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359 Phil. 719

THIRD DIVISION

[ G.R. No. 108961, November 27, 1998 ]

CITIBANK, N. A., PETITIONERS, VS. COURT OF APPEALS (THIRD DIVISION), AND CITIBANK INTEGRATED GUARDS LABOR ALLIANCE (CIGLA) SEGATUPAS/FSM LOCAL CHAPTER NO. 1394, RESPONDENTS.

D E C I S I O N

PARDO, J.:

The case before the Court is a petition for review on certiorari seeking to reverse and set aside the decision of the Court of Appeals[1] and its resolution denying reconsideration[2], ruling that it is the labor tribunal, not the regional trial court, that has jurisdiction over the complaint for injunction and damages filed by petitioner with the regional trial court.

The Facts

In 1983, Citibank and El Toro Security Agency, Inc. (hereafter El Toro) entered into a contract for the latter to provide security and protective services to safeguard and protect the bank's premises, situated at 8741 Paseo de Roxas, Makati, Metro Manila. Under the contract, El Toro obligated itself to provide the services of security guards to safeguard and protect the premises and property of Citibank against theft, robbery or any other unlawful acts committed by any person or persons, and assumed responsibility for losses and/or damages that may be incurred by Citibank due to or as a result of the negligence of El Toro or any of its assigned personnel.[3]

Citibank renewed the security contract with El Toro yearly until 1990. On April 22, 1990, the contract between Citibank and El Toro expired.
On June 7, 1990, respondent Citibank Integrated Guards Labor Alliance-SEGA-TUPAS/FSM (hereafter CIGLA) filed with the National Conciliation and Mediation Board (NCMB) a request for preventive mediation citing Citibank as respondent therein giving as issues for preventive mediation the following:

a) Unfair labor practice;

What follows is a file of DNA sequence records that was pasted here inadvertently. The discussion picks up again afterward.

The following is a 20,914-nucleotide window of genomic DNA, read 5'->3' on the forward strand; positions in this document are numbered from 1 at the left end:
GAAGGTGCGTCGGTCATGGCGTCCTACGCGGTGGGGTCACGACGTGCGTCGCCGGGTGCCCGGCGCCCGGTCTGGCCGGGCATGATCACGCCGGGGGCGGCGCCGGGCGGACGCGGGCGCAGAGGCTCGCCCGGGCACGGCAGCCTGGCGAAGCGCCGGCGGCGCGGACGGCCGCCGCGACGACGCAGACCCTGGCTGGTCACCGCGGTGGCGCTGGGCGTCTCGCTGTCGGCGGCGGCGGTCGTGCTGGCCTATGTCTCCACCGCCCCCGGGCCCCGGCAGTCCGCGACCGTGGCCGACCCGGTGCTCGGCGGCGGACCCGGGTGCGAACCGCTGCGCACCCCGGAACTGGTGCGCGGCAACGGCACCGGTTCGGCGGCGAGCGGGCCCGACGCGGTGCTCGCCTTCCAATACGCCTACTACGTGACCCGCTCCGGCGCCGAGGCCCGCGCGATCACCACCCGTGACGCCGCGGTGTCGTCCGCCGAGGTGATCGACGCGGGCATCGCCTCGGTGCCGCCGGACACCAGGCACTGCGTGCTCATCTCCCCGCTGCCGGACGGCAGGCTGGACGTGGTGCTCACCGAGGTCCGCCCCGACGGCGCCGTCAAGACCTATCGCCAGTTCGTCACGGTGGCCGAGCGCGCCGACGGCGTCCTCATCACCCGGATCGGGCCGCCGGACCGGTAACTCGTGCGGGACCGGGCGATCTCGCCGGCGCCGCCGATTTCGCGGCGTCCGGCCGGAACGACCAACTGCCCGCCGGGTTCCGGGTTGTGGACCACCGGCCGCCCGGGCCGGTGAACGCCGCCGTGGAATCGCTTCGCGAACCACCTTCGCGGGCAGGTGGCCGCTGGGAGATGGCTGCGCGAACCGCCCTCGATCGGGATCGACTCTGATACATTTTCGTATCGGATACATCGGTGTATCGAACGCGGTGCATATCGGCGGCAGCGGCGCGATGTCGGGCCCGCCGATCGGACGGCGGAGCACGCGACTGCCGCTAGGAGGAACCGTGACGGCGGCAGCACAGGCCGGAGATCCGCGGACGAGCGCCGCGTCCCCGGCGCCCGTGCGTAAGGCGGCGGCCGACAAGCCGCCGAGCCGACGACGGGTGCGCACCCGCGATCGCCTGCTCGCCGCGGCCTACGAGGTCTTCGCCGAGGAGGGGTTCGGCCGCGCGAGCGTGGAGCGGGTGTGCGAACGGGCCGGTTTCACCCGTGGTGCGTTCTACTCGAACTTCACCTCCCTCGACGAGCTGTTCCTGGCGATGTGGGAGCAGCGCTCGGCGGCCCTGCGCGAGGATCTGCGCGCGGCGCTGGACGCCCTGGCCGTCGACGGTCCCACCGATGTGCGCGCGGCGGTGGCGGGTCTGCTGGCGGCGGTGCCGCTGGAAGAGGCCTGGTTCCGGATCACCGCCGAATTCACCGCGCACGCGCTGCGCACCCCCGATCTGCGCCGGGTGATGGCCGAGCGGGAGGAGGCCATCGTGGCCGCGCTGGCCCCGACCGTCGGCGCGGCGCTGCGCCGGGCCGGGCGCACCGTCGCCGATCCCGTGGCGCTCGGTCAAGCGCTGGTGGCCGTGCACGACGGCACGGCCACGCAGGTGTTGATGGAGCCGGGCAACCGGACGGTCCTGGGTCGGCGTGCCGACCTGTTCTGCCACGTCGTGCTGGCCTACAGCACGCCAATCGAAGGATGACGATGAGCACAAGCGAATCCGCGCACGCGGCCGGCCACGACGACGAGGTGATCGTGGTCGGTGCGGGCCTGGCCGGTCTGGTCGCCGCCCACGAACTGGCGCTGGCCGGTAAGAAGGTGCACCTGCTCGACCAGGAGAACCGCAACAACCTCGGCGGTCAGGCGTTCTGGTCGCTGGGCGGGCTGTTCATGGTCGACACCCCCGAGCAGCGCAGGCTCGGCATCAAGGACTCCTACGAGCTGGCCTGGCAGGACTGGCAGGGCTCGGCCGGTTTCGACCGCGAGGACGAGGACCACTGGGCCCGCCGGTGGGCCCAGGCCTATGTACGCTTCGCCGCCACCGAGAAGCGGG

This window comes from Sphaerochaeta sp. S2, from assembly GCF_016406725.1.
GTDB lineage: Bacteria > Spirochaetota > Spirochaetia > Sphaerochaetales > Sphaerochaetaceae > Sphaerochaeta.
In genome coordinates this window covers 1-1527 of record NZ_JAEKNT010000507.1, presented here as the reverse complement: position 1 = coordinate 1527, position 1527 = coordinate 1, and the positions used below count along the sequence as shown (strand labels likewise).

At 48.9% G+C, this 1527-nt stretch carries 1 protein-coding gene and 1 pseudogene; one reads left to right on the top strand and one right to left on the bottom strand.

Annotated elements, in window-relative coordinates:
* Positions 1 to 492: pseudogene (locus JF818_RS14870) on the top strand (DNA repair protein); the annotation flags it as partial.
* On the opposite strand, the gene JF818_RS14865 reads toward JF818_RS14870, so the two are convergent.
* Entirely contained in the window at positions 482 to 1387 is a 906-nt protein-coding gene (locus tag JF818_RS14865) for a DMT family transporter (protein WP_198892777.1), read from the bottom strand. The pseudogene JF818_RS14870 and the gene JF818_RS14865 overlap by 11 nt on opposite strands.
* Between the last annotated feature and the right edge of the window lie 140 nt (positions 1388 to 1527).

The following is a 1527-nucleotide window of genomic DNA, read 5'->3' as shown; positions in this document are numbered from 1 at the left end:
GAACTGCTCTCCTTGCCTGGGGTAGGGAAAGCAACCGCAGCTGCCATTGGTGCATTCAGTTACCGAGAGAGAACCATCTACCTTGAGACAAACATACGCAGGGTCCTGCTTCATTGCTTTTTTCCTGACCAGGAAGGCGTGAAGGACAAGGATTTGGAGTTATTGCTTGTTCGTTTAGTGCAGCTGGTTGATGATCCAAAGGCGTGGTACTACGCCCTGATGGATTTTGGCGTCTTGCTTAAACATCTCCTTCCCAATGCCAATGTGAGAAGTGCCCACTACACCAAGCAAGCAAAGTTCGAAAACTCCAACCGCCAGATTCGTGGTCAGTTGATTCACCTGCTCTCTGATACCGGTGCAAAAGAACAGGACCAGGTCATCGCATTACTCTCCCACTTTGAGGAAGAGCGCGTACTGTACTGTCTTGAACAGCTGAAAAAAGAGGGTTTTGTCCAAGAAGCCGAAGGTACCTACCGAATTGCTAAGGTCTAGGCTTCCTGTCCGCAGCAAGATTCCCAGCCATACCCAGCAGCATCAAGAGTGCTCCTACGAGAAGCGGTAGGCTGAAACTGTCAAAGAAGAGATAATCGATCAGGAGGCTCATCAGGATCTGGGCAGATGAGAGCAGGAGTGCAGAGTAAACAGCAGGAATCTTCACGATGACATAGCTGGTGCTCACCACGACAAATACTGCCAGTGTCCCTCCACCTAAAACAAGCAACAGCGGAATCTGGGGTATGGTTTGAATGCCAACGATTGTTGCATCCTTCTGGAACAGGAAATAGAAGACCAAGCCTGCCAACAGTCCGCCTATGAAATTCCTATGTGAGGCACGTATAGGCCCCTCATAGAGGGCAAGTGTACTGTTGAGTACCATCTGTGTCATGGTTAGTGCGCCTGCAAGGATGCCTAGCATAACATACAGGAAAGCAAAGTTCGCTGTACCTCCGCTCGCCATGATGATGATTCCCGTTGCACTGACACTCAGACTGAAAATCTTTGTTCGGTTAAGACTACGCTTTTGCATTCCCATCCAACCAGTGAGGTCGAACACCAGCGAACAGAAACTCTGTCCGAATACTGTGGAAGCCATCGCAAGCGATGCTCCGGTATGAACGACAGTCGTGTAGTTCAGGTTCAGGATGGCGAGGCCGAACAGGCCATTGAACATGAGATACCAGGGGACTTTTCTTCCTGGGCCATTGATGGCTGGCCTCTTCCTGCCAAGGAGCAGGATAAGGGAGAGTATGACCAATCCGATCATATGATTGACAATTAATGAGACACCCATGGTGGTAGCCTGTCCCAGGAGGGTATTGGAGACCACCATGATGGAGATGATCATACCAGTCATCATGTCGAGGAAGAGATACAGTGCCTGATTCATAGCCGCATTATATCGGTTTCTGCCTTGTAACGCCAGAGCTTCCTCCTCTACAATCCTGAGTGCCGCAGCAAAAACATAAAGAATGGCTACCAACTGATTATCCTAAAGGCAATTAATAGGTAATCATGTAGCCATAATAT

b) Dismissal of union officers/members; and
c) Union busting.
On June 10, 1990, petitioner Citibank served on El Toro a written notice that the bank would not renew anymore the service agreement with the latter. Simultaneously, Citibank hired another security agency, the Golden Pyramid Security Agency, to render security services at Citibank's premises.

On the same date, June 10, 1990, respondent CIGLA filed a manifestation with the NCMB that it was converting its request for preventive mediation into a notice of strike for failure of the parties to reach a mutually acceptable settlement of the issues, which it followed with a supplemental notice of strike alleging as supplemental issue the mass dismissal of all union officers and members.

On June 11, 1990, security guards of El Toro who were replaced by guards of the Golden Pyramid Security Agency considered the non-renewal of El Toro's service agreement with Citibank as constituting a lockout and/or a mass dismissal. They threatened to go on strike against Citibank and picket its premises.

In fact, security guards formerly assigned to Citibank under the expired agreement loitered around and near the Citibank premises in large groups of from twenty (20) and at times fifty (50) persons.

On June 14, 1990, respondent CIGLA filed a notice of strike directed at the premises of the Citibank main office.

Faced with the prospect of disruption of its business operations, on June 5, 1990, petitioner Citibank filed with the Regional Trial Court, Makati, a complaint for injunction and damages.[4] The complaint sought to enjoin CIGLA and any person claiming membership therein from striking or otherwise disrupting the operations of the bank.